He hopes that Privacy commissioner Timothy Pilgrim sides with him, especially considering The ZDNet’s Josh Taylor’s Freedom Of Information (FOI) request resulted in the AG’s department calling his metadata ‘personal information’. The government is still considering releasing the information and has asked Mr Taylor for $621.
The AFP at the end of August this year were found to have mistakenly published highly sensitive information – including metadata – connected to criminal investigations, in a serious breach of operational security. The Guardian Australia revealed that the AFP provided documents to the Senate, which were then made publicly available online on parliamentary sites and other sources for several years, and which accidentally disclosed information about the subjects and focus of criminal investigations and telecommunications interception activities. The information that police disclosed included the address of a target subject to surveillance, the types of criminal investigations and offences being investigated, the names of several AFP officers not publicly available and other information including the phone number of an individual connected to an investigation.
If we recall the Australian’s government’s Immigration security breach in February this year, that exposed 10,000 refugee detainees data, we have to ask if the proposed extra security measures are not just unwarranted and unsubstantiated but ill conceived. Opening the door for metadata collection in the way that the government is proposing, in what we know so far can only open the way for corruption and the manipulation of information for vested interests and things like identify theft.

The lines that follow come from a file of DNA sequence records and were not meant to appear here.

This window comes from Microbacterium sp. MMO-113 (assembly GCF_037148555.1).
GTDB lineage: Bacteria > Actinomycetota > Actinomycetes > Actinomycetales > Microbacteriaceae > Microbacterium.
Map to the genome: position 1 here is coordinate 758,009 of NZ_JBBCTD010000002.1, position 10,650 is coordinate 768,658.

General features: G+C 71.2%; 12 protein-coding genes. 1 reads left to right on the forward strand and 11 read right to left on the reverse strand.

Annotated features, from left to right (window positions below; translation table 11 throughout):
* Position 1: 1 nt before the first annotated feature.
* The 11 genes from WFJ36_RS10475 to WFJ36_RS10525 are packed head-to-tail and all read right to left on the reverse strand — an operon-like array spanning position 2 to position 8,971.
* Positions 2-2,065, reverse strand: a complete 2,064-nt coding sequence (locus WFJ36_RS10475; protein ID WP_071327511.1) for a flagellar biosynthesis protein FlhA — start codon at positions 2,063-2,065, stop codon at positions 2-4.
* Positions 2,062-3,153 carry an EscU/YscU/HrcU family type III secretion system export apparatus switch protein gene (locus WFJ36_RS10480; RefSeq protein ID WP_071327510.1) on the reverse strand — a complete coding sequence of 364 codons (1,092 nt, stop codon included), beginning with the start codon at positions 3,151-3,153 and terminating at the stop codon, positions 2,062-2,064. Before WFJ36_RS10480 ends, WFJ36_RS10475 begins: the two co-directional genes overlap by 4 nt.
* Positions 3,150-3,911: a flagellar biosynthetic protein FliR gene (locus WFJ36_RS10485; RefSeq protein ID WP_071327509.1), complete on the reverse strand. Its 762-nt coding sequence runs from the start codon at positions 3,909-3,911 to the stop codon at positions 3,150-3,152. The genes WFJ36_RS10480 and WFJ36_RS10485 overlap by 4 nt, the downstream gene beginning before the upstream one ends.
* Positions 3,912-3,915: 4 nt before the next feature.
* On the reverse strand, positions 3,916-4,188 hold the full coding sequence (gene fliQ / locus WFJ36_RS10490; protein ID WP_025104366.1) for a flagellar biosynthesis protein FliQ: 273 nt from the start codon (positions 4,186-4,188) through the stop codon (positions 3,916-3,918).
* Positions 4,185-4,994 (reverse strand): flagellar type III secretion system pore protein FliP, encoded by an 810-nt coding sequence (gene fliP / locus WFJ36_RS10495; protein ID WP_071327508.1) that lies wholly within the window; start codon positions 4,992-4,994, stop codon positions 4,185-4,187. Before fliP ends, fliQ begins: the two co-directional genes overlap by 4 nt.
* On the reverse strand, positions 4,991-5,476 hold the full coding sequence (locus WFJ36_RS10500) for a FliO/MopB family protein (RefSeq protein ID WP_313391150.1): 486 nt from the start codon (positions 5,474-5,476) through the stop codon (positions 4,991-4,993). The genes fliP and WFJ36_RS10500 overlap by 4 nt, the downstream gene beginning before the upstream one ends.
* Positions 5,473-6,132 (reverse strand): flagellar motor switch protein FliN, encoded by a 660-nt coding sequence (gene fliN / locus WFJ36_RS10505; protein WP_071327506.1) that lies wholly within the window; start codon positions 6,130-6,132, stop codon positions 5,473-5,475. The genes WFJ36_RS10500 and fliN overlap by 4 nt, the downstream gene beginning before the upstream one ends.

And more common base human traits like nosiness, revenge and envy?
In Queensland (QLD) last year the police came under fire for pulling the mobile phone records of their officers under the guise of alleged fake criminal probes. It is understood that police investigators had sought the records belonging to an officer suspected of throwing a sickie; an officer missing on the job for several hours and to determine whether police cadets were having sexual relationships at academies.

QLD police requested Call Charge Records (CCRs) 36,531 times last year, which was three times the number made in 2009. CCRs reveal details of when and where calls and texts are made and received, the time and the duration of the conversation. It doesn’t include the content of conversations. The Police Union (PU) president Ian Leavers said the access of police officers’ private telephone records for minor disciplinary matters was done in a “potentially illegal and unlawful manner”.

There is still hope that these proposed laws will at the very least be scrutinised by the Senate because when the amended legislation was first passed, there were 12 Independent and Greens Senators who did vote against the legislation. And it’s there that the Greens Communications spokesperson Scott Ludlam is hoping to gain an additional 25 votes from the ALP party to block the upcoming mandatory data retention legislation. “Can we please make the internet uninhabitable for Labor senators for the next two weeks?,” Mr Ludlam asked the Communications Day Congress in Melbourne at the end of last September.

In conclusion I find that the unmitigated rush for every skerrick of our metadata is unjustified. Could new rushed security laws be used against citizens in Australia through law drafting ineptness? Especially when we consider journalist, Peter Greste and similar draconian laws in Egypt. Anything that is so rushed which is so important to every Australian’s liberties, especially as Global citizens, needs to always be questioned and not deemed as being a part of any Anti-team.